When the Seattle Seahawks face the New England Patriots in Super Bowl XLIX on Sunday, more than a hundred million Americans will tune in to root for one side or the other, or maybe just to watch the commercials. Prognosticators have any number of ways of handicapping the matchup: Maybe defense wins championships, maybe it’s all about the run game or special teams, or maybe one superstar can take over a game.

But from a political perspective, history argues the Seahawks have the advantage. That’s because their fan base looks much more like the American electorate than the Patriots’ fan base.

Consumer data from hundreds of thousands of interviews conducted by the marketing firm Scarborough Research, analyzed by Republican strategists Will Feltus and Melissa Sharp, finds Seahawks fans skew just barely to the Republican side of the political spectrum. Patriots fans — based around liberal New England — are much more likely to be Democratic voters.

Feltus and Sharp, who analyzed the data for a private client considering advertising during the Super Bowl, say Seattle’s fan base looks like a purple state, while New England’s would be solidly blue.

Graphic courtesy Will Feltus and Melissa Sharp, National Media Research, Planning & Placement. Click for a larger image.

In recent history, the more closely a team’s fan base hews to the middle of the road, the more likely they are to win the Lombardi Trophy. The Seahawks beat the Denver Broncos, whose fan base is even more Republican than the Patriots are Democratic, in last year’s Super Bowl. The year before, the Baltimore Ravens, with their slightly Democratic-leaning fan base, defeated the San Francisco 49ers, with its heavily Democratic fan base.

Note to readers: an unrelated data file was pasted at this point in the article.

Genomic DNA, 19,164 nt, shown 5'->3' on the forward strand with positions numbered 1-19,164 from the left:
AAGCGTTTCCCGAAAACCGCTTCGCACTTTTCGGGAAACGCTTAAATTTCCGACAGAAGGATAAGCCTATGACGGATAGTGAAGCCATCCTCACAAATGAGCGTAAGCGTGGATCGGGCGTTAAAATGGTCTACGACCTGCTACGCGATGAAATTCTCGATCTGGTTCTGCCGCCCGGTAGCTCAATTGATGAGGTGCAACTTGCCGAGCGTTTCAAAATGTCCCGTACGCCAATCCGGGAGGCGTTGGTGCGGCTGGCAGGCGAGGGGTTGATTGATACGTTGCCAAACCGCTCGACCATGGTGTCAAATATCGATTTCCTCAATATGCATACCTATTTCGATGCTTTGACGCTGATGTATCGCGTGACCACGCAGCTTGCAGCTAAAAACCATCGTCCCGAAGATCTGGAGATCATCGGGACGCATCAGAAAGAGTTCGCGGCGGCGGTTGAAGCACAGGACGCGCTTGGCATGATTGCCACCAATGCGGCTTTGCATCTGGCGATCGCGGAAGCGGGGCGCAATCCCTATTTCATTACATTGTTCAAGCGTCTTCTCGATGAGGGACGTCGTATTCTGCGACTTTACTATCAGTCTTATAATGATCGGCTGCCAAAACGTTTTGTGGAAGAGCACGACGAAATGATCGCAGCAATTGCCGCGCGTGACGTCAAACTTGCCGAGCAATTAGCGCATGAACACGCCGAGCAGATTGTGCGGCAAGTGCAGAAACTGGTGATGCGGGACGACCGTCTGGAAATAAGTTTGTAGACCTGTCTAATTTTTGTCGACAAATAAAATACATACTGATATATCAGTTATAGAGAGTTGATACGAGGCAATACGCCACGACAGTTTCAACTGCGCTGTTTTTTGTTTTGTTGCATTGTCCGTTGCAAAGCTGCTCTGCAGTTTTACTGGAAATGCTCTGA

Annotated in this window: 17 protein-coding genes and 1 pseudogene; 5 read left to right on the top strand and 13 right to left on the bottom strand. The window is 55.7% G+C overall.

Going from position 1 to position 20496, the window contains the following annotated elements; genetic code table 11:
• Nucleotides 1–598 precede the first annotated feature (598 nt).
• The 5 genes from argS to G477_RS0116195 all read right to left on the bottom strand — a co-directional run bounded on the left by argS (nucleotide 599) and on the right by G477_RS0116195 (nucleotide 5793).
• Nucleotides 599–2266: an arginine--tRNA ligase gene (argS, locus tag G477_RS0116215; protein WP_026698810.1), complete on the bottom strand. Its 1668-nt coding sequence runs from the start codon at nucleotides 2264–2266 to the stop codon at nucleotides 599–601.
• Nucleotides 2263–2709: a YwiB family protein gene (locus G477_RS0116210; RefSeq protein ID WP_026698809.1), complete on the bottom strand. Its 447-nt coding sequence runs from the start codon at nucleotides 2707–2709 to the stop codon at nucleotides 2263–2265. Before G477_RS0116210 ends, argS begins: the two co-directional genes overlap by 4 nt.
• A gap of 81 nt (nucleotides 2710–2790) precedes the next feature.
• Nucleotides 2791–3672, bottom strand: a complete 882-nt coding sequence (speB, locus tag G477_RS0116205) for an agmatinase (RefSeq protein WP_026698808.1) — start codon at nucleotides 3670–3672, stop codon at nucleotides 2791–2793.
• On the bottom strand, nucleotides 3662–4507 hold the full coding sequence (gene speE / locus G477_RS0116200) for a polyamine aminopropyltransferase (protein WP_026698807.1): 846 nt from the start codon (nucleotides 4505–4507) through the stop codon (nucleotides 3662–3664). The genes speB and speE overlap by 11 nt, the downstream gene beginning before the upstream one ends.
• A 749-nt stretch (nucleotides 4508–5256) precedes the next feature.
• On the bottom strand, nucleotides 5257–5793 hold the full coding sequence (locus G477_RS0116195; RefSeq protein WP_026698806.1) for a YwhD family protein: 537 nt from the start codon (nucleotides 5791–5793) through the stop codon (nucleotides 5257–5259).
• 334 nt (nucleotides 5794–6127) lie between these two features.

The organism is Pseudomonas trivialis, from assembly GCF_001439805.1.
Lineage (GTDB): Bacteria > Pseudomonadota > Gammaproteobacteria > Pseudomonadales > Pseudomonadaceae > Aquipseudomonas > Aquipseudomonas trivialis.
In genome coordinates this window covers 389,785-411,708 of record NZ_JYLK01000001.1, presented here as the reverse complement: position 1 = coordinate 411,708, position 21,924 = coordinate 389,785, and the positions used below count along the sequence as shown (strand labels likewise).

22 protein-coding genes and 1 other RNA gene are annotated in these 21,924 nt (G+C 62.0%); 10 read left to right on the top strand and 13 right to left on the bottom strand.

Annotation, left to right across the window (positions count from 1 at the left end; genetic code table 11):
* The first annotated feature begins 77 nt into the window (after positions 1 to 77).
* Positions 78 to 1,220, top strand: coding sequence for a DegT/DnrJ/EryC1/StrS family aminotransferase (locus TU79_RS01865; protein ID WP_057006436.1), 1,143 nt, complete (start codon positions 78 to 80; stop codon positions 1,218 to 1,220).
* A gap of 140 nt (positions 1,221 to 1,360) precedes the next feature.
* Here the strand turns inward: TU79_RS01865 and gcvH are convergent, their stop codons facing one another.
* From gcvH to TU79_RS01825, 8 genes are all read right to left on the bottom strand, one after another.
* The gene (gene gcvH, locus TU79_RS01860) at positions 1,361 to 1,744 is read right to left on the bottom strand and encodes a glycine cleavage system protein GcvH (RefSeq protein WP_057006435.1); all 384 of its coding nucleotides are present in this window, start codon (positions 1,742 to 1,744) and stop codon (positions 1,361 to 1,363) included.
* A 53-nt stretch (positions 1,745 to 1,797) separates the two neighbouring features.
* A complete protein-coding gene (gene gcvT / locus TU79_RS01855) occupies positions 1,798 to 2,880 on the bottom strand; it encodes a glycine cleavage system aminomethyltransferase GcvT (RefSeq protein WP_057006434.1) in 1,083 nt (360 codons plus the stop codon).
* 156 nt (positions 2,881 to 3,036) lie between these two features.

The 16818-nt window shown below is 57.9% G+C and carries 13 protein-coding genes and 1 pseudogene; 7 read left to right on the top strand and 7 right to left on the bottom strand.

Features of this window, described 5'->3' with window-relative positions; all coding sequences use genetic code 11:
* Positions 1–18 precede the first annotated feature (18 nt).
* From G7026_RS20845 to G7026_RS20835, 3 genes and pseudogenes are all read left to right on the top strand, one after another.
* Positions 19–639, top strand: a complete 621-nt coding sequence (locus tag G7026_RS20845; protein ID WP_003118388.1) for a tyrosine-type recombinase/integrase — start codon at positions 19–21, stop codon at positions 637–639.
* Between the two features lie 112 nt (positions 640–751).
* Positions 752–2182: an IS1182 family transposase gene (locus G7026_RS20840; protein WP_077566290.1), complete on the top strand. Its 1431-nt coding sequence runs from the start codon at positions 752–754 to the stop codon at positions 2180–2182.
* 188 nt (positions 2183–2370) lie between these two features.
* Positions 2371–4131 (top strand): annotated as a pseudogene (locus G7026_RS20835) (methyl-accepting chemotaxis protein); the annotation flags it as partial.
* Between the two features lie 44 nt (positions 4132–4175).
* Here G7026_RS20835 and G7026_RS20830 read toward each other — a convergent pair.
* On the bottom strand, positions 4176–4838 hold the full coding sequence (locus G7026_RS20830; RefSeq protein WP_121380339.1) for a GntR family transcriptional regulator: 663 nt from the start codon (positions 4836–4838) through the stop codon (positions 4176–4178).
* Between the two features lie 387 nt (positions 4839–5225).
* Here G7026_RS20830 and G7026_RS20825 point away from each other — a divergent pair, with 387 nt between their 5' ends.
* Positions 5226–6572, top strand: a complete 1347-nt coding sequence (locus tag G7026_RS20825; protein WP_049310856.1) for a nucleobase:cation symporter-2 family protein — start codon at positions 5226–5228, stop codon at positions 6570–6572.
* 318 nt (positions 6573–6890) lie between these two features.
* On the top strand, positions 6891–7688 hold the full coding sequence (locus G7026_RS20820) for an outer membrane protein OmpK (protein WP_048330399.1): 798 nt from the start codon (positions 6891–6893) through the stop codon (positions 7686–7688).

The New York Giants, the New Orleans Saints and the Pittsburgh Steelers all beat teams with more extreme fan bases: The Giants beat the Patriots in 2012 and 2008, the Saints beat the Indianapolis Colts in 2010 and the Steelers beat the Arizona Cardinals in 2009. The lone exception came in 2011, when the Packers, whose fans are among the most conservative in the NFL, bested the more centrist Steelers.

Maybe that’s more good news for the Seahawks: They beat the Packers in a spectacular come-from-behind victory to win the NFC Championship game two weeks ago. Had the Packers held on to win, the Patriots would have entered the Super Bowl as the relative centrists.

In an era of increasing and intractable partisanship, the middle may be a difficult place for a politician to reside. But in the NFL, the more balanced a Super Bowl team’s fan base, the better they’ve fared in February.

Full disclosure: The author is a hopelessly biased Seahawks fan who thinks the Patriots don’t have a chance, regardless of the lens through which Sunday’s matchup is viewed.